Five years into his career as a professional athlete, Braden Currie has consolidated his learnings to give himself the ultimate chance of becoming the XTERRA World Champion at the Hawaii-based event this Sunday (Monday, 8am NZ time).

A month ago, Red Bull endurance athlete Currie (30) moved to Lake Tahoe, California, with his family, for a four-week, dedicated XTERRA preparation block, because of the altitude and specific resources and training opportunities available in the area.

“The real beauty of coming to this place is that Tahoe is already at 1800m altitude and many of my bike sessions will see me do another 1000m of climbing on single track. The XTERRA Worlds is predominantly a steep climbing-dominated course, so it has been a good environment for me to be in,” Wanaka’s Currie says.

Braden Currie at the Pan America ChampsBraden Currie at the Pan America Champs
(Photo: Jesse Peters / XTERRA; click to enlarge)

Competing for the fourth time in the XTERRA World Championships, Currie has had a perfect build period for the biggest race of his career. His preparation has been focused on finding extra gains in areas such as biomechanics, nutrition, heat and altitude adaptation and recovery.

“I have been able to focus on the fine-tuning phase of my training, after spending several years racing back-to-back without enough time for progression in between. When you start racing the best in the world, both on and off road, you begin to realise how precious every second is and the difference it can make at the end,” Currie says.

Two factors that have made a positive impact on him this year have been taking on new Kiwi coach Bevan McKinnon and also taking a five-week break.

“I had my first long holiday from training and racing back in May and it gave me a refreshed platform to start building from for the rest of the year. It also allowed me some solid time to reflect on who I am as an athlete and where I want to go.”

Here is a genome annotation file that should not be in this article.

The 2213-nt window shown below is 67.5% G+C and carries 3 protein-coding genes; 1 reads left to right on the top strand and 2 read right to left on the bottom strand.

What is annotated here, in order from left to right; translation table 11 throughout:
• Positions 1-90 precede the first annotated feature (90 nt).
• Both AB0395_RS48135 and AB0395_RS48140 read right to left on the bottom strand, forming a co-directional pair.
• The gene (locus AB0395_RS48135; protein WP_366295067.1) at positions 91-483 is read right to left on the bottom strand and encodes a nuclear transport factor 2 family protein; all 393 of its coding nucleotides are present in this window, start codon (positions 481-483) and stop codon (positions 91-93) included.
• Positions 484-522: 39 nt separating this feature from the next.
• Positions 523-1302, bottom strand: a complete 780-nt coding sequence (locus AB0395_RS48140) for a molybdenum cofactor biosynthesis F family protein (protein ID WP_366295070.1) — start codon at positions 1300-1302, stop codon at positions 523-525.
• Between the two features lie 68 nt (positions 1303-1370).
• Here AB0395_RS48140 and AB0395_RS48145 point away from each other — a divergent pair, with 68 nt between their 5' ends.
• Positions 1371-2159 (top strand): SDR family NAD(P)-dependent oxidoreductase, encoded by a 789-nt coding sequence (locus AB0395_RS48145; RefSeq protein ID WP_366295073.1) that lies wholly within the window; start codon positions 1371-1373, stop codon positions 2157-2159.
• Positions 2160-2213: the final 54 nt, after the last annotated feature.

“Bevan has definitely helped me find some more consistency with my performance. I spent some time with him at the AUT Millennium Sports and Performance Clinic lab, testing things like my biomechanics, metabolic rate and VO2. My training is designed around the learnings from these results.”

“This year has been confronting for me in many ways and I have taken on one main concept that I know is at the crux of my success. That is to give everything to my preparation and then to just enjoy myself when I am racing,” Currie says.

His progression was apparent last month, when he came within a photo finish of beating his fiercest rival, current XTERRA World Champion Josiah Middaugh in the Pan America Championships in Utah. It strengthened Currie’s belief that he has what it takes to topple the reigning champion in Hawaii.

Braden Currie at the Pan America ChampsBraden Currie at the Pan America Champs
(Photo: Jesse Peters / XTERRA; click to enlarge)

While he rates Colorado’s Middaugh and three-time XTERRA World Champion Spaniard Ruben Ruzafa, who he beat at the Worlds last year, finishing second behind Middaugh, as obvious front-runners, there are some top athletes, like German long-distance triathlete Sebastian Kienle, who has the ability to mix things up at the event.

“The beauty of racing XTERRA is it’s such an honest race. It’s not so much about tactics but more about how hard you can push yourself,” Currie says.

After the 1.5km rough water swim, he expects there to be a pack of strong riders all pushing each other to the limit over the 32km mountain bike ride.

Currie’s running has returned to its trademark ferocious pace after his calf injury has healed and he is confident he can hunt down anyone ahead of him over the 10.5km trail run.

“Even though winning the XTERRA Worlds is one of my biggest career goals, I still just can’t wait to be racing. It’s going to be tough, but lucky I like it that way,” Currie says.